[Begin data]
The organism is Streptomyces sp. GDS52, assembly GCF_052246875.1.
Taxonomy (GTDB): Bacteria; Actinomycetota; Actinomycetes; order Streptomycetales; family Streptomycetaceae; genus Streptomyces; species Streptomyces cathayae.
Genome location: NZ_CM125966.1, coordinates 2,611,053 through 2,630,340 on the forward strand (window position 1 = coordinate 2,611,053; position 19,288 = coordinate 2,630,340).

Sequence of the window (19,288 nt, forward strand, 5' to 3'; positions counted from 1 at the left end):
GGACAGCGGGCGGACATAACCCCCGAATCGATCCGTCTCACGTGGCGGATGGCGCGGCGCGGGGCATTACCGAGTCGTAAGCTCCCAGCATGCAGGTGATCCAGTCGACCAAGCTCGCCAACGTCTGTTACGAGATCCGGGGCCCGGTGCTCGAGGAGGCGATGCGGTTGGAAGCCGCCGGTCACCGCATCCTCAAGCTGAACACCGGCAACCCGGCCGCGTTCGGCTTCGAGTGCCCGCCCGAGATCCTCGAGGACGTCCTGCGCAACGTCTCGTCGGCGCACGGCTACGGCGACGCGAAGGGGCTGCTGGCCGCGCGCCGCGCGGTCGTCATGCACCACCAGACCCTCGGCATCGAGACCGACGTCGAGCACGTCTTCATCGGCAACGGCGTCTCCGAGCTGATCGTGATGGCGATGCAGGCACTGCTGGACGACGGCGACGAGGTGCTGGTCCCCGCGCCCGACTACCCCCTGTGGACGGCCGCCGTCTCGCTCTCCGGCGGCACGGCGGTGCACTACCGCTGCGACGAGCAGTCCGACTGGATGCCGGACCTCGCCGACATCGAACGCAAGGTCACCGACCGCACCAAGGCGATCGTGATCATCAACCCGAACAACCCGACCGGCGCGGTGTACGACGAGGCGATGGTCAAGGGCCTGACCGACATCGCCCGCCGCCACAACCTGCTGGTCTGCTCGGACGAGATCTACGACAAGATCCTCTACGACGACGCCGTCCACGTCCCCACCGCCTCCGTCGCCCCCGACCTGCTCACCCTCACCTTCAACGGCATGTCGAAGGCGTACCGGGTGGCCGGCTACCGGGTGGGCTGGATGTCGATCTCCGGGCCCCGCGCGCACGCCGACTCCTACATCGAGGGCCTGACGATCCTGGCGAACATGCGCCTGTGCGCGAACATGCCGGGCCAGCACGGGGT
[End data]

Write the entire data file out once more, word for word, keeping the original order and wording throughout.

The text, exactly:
The organism is Streptomyces sp. GDS52, assembly GCF_052246875.1.
Taxonomy (GTDB): Bacteria; Actinomycetota; Actinomycetes; order Streptomycetales; family Streptomycetaceae; genus Streptomyces; species Streptomyces cathayae.
Genome location: NZ_CM125966.1, coordinates 2,611,053 through 2,630,340 on the forward strand (window position 1 = coordinate 2,611,053; position 19,288 = coordinate 2,630,340).

Sequence of the window (19,288 nt, forward strand, 5' to 3'; positions counted from 1 at the left end):
GGACAGCGGGCGGACATAACCCCCGAATCGATCCGTCTCACGTGGCGGATGGCGCGGCGCGGGGCATTACCGAGTCGTAAGCTCCCAGCATGCAGGTGATCCAGTCGACCAAGCTCGCCAACGTCTGTTACGAGATCCGGGGCCCGGTGCTCGAGGAGGCGATGCGGTTGGAAGCCGCCGGTCACCGCATCCTCAAGCTGAACACCGGCAACCCGGCCGCGTTCGGCTTCGAGTGCCCGCCCGAGATCCTCGAGGACGTCCTGCGCAACGTCTCGTCGGCGCACGGCTACGGCGACGCGAAGGGGCTGCTGGCCGCGCGCCGCGCGGTCGTCATGCACCACCAGACCCTCGGCATCGAGACCGACGTCGAGCACGTCTTCATCGGCAACGGCGTCTCCGAGCTGATCGTGATGGCGATGCAGGCACTGCTGGACGACGGCGACGAGGTGCTGGTCCCCGCGCCCGACTACCCCCTGTGGACGGCCGCCGTCTCGCTCTCCGGCGGCACGGCGGTGCACTACCGCTGCGACGAGCAGTCCGACTGGATGCCGGACCTCGCCGACATCGAACGCAAGGTCACCGACCGCACCAAGGCGATCGTGATCATCAACCCGAACAACCCGACCGGCGCGGTGTACGACGAGGCGATGGTCAAGGGCCTGACCGACATCGCCCGCCGCCACAACCTGCTGGTCTGCTCGGACGAGATCTACGACAAGATCCTCTACGACGACGCCGTCCACGTCCCCACCGCCTCCGTCGCCCCCGACCTGCTCACCCTCACCTTCAACGGCATGTCGAAGGCGTACCGGGTGGCCGGCTACCGGGTGGGCTGGATGTCGATCTCCGGGCCCCGCGCGCACGCCGACTCCTACATCGAGGGCCTGACGATCCTGGCGAACATGCGCCTGTGCGCGAACATGCCGGGCCAGCACGGGGT